Where does the pink color of rosé champagne come from?

When the time for the festivities arrives, choosing champagne is not always easy. Brut, Extra-Brut, Dry, Semi-Dry, we all have our own tastes and habits when it comes to champagne. A region, Champagne, for different champagnes because the varieties of this bubble wine are numerous.

Today it’s Rosé champagne that will interest our taste buds! For some time now, it has aroused real enthusiasm because this champagne has the gift of distinguishing itself from others by its delicate pink-orange color, its fruity flavors and its captivating perfume. But let it be said, although it is often associated with femininity and softness, rosé champagne does not lack character!

So, to allow you to get to know Rosé champagne better and in particular that of the De Lozey range, we offer to shed more light on this sparkling wine and its two production methods.

  1. The stages of making champagne
  2. What is Rosé champagne?
  3. The main production processes
  4. Two methods for two different products
  5. Which Rosé champagne to choose?
  6. Rosé food and champagne: what pairings?

The stages of making champagne

If we have undoubtedly one day had the pleasure of having a glass of champagne hanging from our lips, we do not all have in mind the way in which this very subtle drink is made. So, before looking at Rosé champagne, let's quickly recall how this popular sparkling wine is made.

The term "champagne" refers to a specific type of sparkling wine produced in the Champagne region of France. It is important to note that the name "champagne" is protected by French and international laws, which means that only wines produced in the Champagne region - respecting specific standards - have the right to use this name on their labels.

The method of making champagne, also called traditional method or champagne method, therefore, is the specific process used to produce high quality sparkling wines, such as champagne.

Here are the main steps of this method:

  • the grape harvest: The grapes used to make champagne are harvested by hand to avoid damaging the bunches and to select the best.
  • pressing: The grapes are pressed to extract their juice. This juice is called must. Pressing is often gentle to avoid extracting too much bitter substances from the skin and seeds.
  • the first fermentation: The must is fermented to become base wine. This first fermentation generally takes place in stainless steel tanks.
  • assembly: Different base wines from different grape varieties and years are blended to obtain a harmonious mixture which will serve as the basis for the final champagne.
  • the addition of drawing liquor: A solution of sugar and yeast is added to the base wine. The bottles are corked with temporary caps.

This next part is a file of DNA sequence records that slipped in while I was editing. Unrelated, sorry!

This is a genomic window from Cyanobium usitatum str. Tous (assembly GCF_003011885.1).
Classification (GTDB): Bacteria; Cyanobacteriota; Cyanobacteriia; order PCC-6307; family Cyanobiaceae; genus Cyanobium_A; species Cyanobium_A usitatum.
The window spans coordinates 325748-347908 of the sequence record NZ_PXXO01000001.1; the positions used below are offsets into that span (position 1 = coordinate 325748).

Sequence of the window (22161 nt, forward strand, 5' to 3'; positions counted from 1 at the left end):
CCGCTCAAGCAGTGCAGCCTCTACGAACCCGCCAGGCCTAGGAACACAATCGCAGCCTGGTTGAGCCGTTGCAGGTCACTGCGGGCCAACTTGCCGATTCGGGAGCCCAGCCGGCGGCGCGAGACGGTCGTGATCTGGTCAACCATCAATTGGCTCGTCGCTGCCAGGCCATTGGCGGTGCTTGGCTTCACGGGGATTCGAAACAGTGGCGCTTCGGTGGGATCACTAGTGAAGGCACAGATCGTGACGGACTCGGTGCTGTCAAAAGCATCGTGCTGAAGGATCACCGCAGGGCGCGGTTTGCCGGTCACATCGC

• the second fermentation: The bottles are stored horizontally in the cellars for the second fermentation. The yeast consumes the added sugar and produces alcohol and carbon dioxide (bubbles) in the closed bottle.
  • aging on slats: The bottles remain in contact with the dead yeasts during a period of aging on slats. This can vary from several months to several years, which contributes to the development of aromas.
  • stirring: The bottles are gradually tilted, rotated and shaken to move the yeast deposits towards the neck of the bottle.
  • disgorging: The necks of the bottles are dipped in an ice-cold solution to freeze the deposit. The temporary capsule is removed, and pressure expels the frozen deposit. This creates a sediment which can then be removed.
  • the dosage : A small amount of sugar mixed with the wine, called "expedition liqueur", is added to determine the level of sweetness of champagne. The final cap is then put in place.
  • additional aging: After disgorging, the champagne continues to age for a period of time to allow the flavors to integrate.
  • marketing and tasting: The bottles are labeled, packaged and marketed. The champagne is ready to be tasted and enjoyed.

There are therefore many steps to produce champagne and each champagne house of course has its own practices contributing to the diversity of styles of champagne available. But what is rosé champagne? How do you get this soft, beautiful copper color?

What is Rosé champagne?

Rosé champagne, so called in relation to its color (like traditional rosé) was created for the first time in 1764 by the Ruinart house. Like white champagne, it uses the same main grape varieties. There are three in Champagne: two black grape varieties (Pinot Noir and Pinot Meunier) and one white grape variety (Chardonnay). From these different grape varieties, Rosé champagne is therefore made using the same traditional method, the so-called champenoise method.

But Rosé champagne will be distinguished by its fruity aromas (often dominated by notes of red fruits such as strawberry, raspberry and cherry) due to the maceration of the skins of the grapes, containing tannins. The longer this maceration is, the more powerful the rosé champagnes are. It is often considered more complex and richer in flavor than traditional champagne, with a denser texture and sharper acidity.

Likewise, this sparkling wine produced in the Champagne region presents a very characteristic color ranging from pale pink to deep pink. But do not always rely on the color to determine the sugar level because it does not necessarily contain more than traditional champagne. Thus, this pink color of Rosé champagne appears during the process of its production.

Thus, two production methods allow Rosé champagne to be given this unique color.

The main production processes

To produce Rosé champagne, and give it this more or less pink color, there are two main production methods.